Often times the best comics are passed over for the best salesman (or woman), or whichever comedian is cheapest. I am blessed to have a day job that can support my comedy career. It allows me to pick and choose the shows I do and not just take every show offered. I rather do a show for free, say for a charity event or as a returnable favor, than accept $40 and some chicken wings to perform at a local bar. (But for some of the comedians in Atlanta $40 and wings is not a bad deal). I obviously value my comedy more than the current going rates in the city of Atlanta, but when seasoned veterans, with TV credits, take chicken wing deals, for comedy shows, its makes it hard to find the value in your craft. Especially as an up-and-coming comedian with a thin resume. Also, matter how funny you are, someone (usually a veteran comic or promoter) has to vouch for you at some point in order for you to gain access to more exclusive opportunities, at larger venues, for more pay. Unless you have 100k+ followers, It is hard to get into some venues without a veteran cosigner of sorts.
We’d love to hear more about your work.I am open for booking as a comedian, host, and emcee specializing in clean comedy. I produce some great comedy shows that always include live music and a live painting. My shows celebrate various art forms and have featured poets, musicians, vocalists, painters, ventriloquists, mathematicians, etc. It’s an amazing show that I would pay to see.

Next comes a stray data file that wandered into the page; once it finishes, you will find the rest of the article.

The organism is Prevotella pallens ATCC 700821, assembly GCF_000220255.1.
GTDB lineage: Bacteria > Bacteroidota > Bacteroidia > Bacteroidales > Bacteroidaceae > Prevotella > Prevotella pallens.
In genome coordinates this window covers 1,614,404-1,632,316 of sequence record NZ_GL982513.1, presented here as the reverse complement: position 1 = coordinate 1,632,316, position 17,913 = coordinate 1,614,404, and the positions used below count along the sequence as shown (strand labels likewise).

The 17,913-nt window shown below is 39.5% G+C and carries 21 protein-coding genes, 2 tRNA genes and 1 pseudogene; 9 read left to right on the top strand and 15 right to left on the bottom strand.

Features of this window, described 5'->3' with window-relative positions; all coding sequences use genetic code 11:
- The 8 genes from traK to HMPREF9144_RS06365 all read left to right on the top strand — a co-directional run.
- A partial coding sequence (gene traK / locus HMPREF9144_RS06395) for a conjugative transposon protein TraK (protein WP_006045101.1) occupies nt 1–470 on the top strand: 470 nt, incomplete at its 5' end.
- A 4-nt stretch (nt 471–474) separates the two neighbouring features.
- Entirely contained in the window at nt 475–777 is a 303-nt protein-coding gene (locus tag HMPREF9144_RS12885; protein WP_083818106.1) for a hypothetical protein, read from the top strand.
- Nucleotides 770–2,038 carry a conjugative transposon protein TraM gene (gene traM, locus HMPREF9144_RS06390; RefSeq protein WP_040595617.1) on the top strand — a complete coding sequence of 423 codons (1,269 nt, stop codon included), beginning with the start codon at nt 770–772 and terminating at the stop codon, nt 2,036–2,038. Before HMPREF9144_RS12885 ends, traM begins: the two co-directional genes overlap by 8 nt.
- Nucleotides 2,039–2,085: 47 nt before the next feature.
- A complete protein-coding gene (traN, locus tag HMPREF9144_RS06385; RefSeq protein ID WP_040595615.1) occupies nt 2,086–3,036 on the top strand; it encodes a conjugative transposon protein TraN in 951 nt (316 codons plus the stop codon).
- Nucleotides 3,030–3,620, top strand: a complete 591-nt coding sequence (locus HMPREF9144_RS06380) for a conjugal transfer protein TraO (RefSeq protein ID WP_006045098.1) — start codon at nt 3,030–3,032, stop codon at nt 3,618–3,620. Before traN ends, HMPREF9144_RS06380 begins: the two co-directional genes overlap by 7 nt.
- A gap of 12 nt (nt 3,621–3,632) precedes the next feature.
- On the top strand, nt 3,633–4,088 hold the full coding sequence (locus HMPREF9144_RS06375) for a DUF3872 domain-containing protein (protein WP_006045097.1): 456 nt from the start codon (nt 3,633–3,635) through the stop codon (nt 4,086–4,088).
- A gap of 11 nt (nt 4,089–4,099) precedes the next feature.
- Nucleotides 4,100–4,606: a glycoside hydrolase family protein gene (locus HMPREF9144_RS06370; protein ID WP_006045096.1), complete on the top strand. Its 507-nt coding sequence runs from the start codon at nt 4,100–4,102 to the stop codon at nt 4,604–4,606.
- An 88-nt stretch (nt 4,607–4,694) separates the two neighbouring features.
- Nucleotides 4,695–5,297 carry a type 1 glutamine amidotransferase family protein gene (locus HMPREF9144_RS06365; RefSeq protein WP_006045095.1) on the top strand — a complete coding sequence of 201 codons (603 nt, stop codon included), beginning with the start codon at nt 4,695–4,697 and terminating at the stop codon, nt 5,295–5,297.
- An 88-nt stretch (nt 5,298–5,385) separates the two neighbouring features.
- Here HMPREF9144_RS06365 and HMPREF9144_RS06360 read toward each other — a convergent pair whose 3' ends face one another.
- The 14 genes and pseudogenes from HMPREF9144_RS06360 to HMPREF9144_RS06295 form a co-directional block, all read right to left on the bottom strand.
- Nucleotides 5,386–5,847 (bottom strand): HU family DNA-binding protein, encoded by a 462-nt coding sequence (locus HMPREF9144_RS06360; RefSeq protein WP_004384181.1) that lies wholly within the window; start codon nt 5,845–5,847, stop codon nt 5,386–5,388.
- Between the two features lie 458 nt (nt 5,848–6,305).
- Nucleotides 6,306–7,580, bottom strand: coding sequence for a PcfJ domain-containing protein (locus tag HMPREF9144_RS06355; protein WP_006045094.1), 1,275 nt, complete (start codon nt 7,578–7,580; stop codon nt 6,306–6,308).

About half of my shows are clean shows geared for a family outing 12 and up. My clean shows are an event where multiple generations of a family can all enjoy a show together from the teenagers to their parents, grandparents. We challenge the belief that clean comedy can’t be hilarious. One thing that sets me apart from some comedians: I have a variety of jokes for all audiences. None of my shows are exactly the same, and I always tailor my jokes to fit the demographic of the crowd. Whether young, old, foreign or domestic, we are going to share a laugh together.
How do you think the industry will change over the next decade?Social media has taken comedy from the stage to the internet. Your number of Instagram followers means just as much, if not more than how funny you are. Today’s comics have to diversify into being more than just a stand-up comedian. And sometimes more than just an entertainer in terms of understanding principles behind writing for TV, film editing, sound, social media presence, and branding. Today’s comics must have an internet presence for relevance. Even the comics that have made it to the big screen and had large tours before the social media boom has had to divert time from entertaining live audiences to entertaining the worldwide web.
Unfortunately, likes on social media can be just as addictive as laughs from a live audience. I’m not sure of the conversion rate of laughs to likes but a live laugh is definitely worth more. Now I have yet to have a video go viral, but I have received a few standing ovations from crowds of 100+. I’ll definitely take the standing ovation from 100 over ten times that many likes (1000 likes). But I would definitely trade a few standing O’s for one for a video with one million views.